M&M’s first logo was unveiled in 1941, the same year the company was founded. The logo has always consisted of a simple wordmark, but the only difference in all the versions has been the color scheme and font used.
The current M&M logo is the work of Nicole Garcia, a graphic designer. The first “M” represents Mars (Forrest Mars Sr.), while the second “M” represents Murrie (Bruce Murrie). Mars and Murrie called their new company M&M Ltd when they formed it in 1941. To help ready the factory, Hershey Chocolate contributed 20 percent of the capital, the chocolate, manufacturing equipment, and engineers.
M&M’s were first made available for sale in America in 1941. But within the next few months, the U.S. entered the Second World War, and M&M’s were produced exclusively for the U.S. army since they didn’t melt in warm climates. It was after the end of the Second World War that M&M’s were again made available to the public.
The M&M’s Logo Evolution
The original M&M’s logo has lowercase letters in a classic sans serif font, which was a bit thinner and extended in height. The letters “M” and the ampersand were bigger than the “S.” In addition, the original logo had a monochrome color scheme.
1954 — 1971
The font was altered to a hand-drawn uneven style against a black background, featuring a yellow hue during this period. This was the most eye-catching M&M’s visual identity in the company’s history.
1971 — 1988
The logo’s color scheme was again changed to brown against a white background in 1971. The wordmark had a more assured font, and this design lasted 17 years until 1988.
1988 — 2001
In 1988, the darker, more chocolate brown was the main color scheme of M&M’s visual identity. The wordmark featured stronger and cleaner lines. This logo design was simple yet powerful and lasted well over a decade.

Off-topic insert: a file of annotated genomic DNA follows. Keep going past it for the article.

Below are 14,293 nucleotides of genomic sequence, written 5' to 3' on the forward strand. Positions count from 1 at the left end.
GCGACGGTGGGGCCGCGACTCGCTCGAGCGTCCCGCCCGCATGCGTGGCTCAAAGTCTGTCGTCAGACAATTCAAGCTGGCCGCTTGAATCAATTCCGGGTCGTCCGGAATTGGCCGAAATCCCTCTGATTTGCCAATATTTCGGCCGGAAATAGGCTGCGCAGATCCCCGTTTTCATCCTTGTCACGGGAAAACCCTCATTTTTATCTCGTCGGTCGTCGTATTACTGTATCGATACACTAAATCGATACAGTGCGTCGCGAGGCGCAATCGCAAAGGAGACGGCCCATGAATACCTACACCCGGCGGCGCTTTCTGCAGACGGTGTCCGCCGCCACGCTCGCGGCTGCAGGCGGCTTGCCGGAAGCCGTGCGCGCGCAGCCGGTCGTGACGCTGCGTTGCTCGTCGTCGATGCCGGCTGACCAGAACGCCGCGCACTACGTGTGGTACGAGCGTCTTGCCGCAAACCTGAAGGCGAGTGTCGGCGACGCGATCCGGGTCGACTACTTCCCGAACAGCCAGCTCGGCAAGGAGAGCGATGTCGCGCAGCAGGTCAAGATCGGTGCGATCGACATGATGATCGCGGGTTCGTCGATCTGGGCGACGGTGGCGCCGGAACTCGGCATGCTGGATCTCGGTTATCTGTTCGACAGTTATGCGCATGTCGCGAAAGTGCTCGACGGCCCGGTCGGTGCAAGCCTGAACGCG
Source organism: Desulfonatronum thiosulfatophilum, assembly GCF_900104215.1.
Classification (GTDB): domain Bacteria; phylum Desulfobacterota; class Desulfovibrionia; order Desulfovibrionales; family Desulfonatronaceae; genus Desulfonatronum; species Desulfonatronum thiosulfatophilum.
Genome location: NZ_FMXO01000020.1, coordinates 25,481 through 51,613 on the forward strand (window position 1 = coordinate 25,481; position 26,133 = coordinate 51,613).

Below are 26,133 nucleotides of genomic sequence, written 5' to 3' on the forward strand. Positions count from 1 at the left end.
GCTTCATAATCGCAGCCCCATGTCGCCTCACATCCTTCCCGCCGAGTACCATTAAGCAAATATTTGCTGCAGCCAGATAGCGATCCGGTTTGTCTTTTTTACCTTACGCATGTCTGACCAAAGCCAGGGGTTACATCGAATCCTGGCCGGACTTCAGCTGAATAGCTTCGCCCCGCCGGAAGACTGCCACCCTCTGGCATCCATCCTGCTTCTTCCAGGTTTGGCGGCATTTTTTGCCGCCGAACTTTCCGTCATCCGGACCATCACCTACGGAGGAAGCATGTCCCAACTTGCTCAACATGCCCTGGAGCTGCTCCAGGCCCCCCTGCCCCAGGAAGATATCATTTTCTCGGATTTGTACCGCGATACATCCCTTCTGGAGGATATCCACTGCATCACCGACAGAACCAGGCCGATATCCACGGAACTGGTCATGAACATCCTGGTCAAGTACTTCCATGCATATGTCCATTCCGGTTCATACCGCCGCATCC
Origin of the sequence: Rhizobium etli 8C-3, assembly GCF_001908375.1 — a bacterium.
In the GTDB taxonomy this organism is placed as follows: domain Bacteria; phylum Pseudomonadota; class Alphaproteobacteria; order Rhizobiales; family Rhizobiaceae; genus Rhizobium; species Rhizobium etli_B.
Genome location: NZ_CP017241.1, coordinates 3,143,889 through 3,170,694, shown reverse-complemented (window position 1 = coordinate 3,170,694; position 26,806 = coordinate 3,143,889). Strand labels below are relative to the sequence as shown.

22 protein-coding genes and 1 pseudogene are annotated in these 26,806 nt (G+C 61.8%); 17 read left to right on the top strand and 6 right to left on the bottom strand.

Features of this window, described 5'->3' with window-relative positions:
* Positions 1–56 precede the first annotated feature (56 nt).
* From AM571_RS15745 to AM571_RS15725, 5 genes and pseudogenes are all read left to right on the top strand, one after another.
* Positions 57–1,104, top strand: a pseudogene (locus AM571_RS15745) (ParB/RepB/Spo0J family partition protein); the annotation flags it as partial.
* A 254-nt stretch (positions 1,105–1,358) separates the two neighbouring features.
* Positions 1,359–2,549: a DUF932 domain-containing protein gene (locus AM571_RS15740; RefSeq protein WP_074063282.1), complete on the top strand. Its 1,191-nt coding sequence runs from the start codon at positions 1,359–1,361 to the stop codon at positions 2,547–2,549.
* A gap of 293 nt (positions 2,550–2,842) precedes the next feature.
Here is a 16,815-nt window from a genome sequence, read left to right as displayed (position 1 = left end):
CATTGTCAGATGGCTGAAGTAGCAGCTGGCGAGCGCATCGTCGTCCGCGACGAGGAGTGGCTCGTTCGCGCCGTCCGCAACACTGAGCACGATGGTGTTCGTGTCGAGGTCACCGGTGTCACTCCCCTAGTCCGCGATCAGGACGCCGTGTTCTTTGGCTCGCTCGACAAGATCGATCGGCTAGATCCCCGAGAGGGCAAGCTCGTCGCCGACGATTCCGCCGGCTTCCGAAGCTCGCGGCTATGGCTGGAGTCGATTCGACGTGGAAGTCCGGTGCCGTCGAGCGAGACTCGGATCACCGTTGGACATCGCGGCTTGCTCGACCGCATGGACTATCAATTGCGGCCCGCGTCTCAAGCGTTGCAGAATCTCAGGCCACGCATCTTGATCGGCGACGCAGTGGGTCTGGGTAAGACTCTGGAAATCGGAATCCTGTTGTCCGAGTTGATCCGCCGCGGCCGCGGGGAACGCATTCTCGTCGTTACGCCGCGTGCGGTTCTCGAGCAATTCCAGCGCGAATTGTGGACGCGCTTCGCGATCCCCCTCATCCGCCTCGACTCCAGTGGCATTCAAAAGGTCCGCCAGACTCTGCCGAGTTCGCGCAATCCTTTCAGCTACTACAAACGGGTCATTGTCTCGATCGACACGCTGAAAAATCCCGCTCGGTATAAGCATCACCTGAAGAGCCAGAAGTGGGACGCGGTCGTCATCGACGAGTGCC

2001 — 2004
The M&M’s logo redesign brought a new brighter brown shade to the wordmark. It also featured a brown and white outline, which added a bit of volume to the symbol.
2004 — 2018
The M&M’s logo was placed diagonally against a white background, with a brown gradient and featuring a black shadow. This added dynamism and a modern feel to the logo.
2019 — Present
The redesign of the M&M’s logo in 2019 returned the flat two-dimensional form to the symbol, with dark brown also returning as the main color scheme of the brand. The wordmark is still rendered diagonally but appears more confident and minimalist. The ampersand features a white outline and is placed above the letters.
The History of M&M’s
The name of chocolate begins with the letter “M”? Perhaps, the most obvious answer would be M&M’s. Who hasn’t heard about it or tasted it? M&M’s chocolate is a world-famous sweet treat, arguably one of the best movie treats alongside popcorn, and is always present during trick or treat time at Halloween.
M&M’s chocolate became much more than soldiers’ candy after the Second World War. It was manufactured through a unique procedure, making it not easily melt in warm temperatures and climates.
M&M’s in the 1940s–1970s
The idea for M&M’s candy came from Forrest Mars Sr., who copied the idea from his father’s company during the 1930s Spanish Civil War. Mars had seen soldiers partaking British-made Smarties, chocolate pellets covered with hard panning (basically hardened sugar syrup), which prevented the candies from melting.
In March 1941, Mars got a copyright for his own manufacturing process. Production started shortly afterward in a plant located in Newark, New Jersey. The company began operations as M&M Ltd.
The two “Ms” in M&M stand for Forrest Mars Sr. and Bruce Marie, who owned a 20 percent stake in the product and was the son of William F.R. Murrie, Hershey Chocolate’s president. The setup allowed Hershey Chocolate to make the candies, as Hershey controlled the rationed chocolate market at the time.
M&M’s first major consumer was the U.S. military, which saw the candy as a great way for soldiers to have chocolate in warmer regions without it melting. The candies were sold to soldiers only during the Second World War. The ensuing demand for M&M’s candies led to the company increasing its production and moving its manufacturing plant to a larger base in Newark, New Jersey.